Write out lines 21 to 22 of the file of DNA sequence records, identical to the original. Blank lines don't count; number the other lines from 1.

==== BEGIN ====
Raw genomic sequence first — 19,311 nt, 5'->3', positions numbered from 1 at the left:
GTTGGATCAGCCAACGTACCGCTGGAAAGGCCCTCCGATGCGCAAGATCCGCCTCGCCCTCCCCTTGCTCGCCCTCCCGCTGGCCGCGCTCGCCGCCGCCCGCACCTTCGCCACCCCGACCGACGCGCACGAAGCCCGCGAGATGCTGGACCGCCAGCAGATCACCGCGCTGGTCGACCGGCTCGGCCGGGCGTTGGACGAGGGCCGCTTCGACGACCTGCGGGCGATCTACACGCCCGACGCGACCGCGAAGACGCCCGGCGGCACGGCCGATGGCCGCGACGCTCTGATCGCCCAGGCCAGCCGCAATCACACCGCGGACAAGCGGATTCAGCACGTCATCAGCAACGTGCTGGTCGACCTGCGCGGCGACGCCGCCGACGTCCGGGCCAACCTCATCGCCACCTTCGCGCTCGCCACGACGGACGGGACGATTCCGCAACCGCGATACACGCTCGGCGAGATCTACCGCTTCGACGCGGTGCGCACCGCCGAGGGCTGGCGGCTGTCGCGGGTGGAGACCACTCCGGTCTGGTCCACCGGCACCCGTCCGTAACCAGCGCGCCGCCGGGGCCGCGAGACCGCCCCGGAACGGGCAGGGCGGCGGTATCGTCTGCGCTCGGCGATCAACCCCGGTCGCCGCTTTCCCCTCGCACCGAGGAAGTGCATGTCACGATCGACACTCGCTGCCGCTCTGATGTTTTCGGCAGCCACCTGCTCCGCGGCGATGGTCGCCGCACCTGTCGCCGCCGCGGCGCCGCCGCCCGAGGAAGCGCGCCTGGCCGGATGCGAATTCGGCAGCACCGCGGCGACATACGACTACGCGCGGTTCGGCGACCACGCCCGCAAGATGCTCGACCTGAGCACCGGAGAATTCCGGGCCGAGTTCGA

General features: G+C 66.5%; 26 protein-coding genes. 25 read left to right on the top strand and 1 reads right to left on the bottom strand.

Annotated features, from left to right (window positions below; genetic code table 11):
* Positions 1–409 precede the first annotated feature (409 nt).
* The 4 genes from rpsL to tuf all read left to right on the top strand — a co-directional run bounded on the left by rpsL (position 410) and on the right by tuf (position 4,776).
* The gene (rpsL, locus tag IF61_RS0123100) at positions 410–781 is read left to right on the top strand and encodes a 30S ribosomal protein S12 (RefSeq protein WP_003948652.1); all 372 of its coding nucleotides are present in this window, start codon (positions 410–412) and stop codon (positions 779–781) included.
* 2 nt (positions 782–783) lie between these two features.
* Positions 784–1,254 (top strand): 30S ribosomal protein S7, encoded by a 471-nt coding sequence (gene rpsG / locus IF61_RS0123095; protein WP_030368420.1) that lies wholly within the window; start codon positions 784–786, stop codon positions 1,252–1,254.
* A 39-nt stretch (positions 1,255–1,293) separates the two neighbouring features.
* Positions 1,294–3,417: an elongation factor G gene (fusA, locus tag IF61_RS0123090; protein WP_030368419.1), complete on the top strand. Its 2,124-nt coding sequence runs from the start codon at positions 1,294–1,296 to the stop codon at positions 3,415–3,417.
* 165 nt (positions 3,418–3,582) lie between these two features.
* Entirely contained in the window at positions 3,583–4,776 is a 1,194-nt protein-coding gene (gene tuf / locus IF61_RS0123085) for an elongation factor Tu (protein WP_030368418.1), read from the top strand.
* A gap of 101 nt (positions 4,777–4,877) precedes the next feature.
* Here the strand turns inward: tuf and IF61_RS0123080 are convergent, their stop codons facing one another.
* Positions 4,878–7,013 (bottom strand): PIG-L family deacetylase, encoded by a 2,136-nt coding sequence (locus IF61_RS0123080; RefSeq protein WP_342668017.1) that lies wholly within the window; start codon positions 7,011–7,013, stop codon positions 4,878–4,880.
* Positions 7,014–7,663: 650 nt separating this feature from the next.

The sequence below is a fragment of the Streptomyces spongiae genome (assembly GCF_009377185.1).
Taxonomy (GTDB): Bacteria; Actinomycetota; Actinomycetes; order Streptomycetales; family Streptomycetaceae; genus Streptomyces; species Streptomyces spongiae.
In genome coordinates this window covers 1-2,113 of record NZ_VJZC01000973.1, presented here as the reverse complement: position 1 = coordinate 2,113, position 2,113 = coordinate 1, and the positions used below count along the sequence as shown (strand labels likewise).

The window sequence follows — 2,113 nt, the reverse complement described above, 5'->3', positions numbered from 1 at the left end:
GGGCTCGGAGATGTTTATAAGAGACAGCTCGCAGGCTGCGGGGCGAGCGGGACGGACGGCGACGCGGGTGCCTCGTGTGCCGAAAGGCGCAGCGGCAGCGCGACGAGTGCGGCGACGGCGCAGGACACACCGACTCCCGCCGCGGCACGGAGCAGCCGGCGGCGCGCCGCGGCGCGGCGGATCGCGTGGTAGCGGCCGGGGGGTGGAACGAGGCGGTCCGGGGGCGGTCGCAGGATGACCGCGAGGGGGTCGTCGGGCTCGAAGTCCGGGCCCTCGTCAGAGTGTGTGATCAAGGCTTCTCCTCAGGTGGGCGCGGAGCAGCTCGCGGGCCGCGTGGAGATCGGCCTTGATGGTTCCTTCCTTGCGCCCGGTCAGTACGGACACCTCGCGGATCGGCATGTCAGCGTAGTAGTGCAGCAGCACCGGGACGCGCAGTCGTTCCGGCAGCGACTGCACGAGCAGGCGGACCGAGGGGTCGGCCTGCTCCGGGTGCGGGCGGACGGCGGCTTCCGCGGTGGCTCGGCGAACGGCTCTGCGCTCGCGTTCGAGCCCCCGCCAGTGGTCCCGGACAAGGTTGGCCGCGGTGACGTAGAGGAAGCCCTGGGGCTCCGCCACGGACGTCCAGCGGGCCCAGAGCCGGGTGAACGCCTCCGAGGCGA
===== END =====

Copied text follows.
The window sequence follows — 2,113 nt, the reverse complement described above, 5'->3', positions numbered from 1 at the left end:
GGGCTCGGAGATGTTTATAAGAGACAGCTCGCAGGCTGCGGGGCGAGCGGGACGGACGGCGACGCGGGTGCCTCGTGTGCCGAAAGGCGCAGCGGCAGCGCGACGAGTGCGGCGACGGCGCAGGACACACCGACTCCCGCCGCGGCACGGAGCAGCCGGCGGCGCGCCGCGGCGCGGCGGATCGCGTGGTAGCGGCCGGGGGGTGGAACGAGGCGGTCCGGGGGCGGTCGCAGGATGACCGCGAGGGGGTCGTCGGGCTCGAAGTCCGGGCCCTCGTCAGAGTGTGTGATCAAGGCTTCTCCTCAGGTGGGCGCGGAGCAGCTCGCGGGCCGCGTGGAGATCGGCCTTGATGGTTCCTTCCTTGCGCCCGGTCAGTACGGACACCTCGCGGATCGGCATGTCAGCGTAGTAGTGCAGCAGCACCGGGACGCGCAGTCGTTCCGGCAGCGACTGCACGAGCAGGCGGACCGAGGGGTCGGCCTGCTCCGGGTGCGGGCGGACGGCGGCTTCCGCGGTGGCTCGGCGAACGGCTCTGCGCTCGCGTTCGAGCCCCCGCCAGTGGTCCCGGACAAGGTTGGCCGCGGTGACGTAGAGGAAGCCCTGGGGCTCCGCCACGGACGTCCAGCGGGCCCAGAGCCGGGTGAACGCCTCCGAGGCGA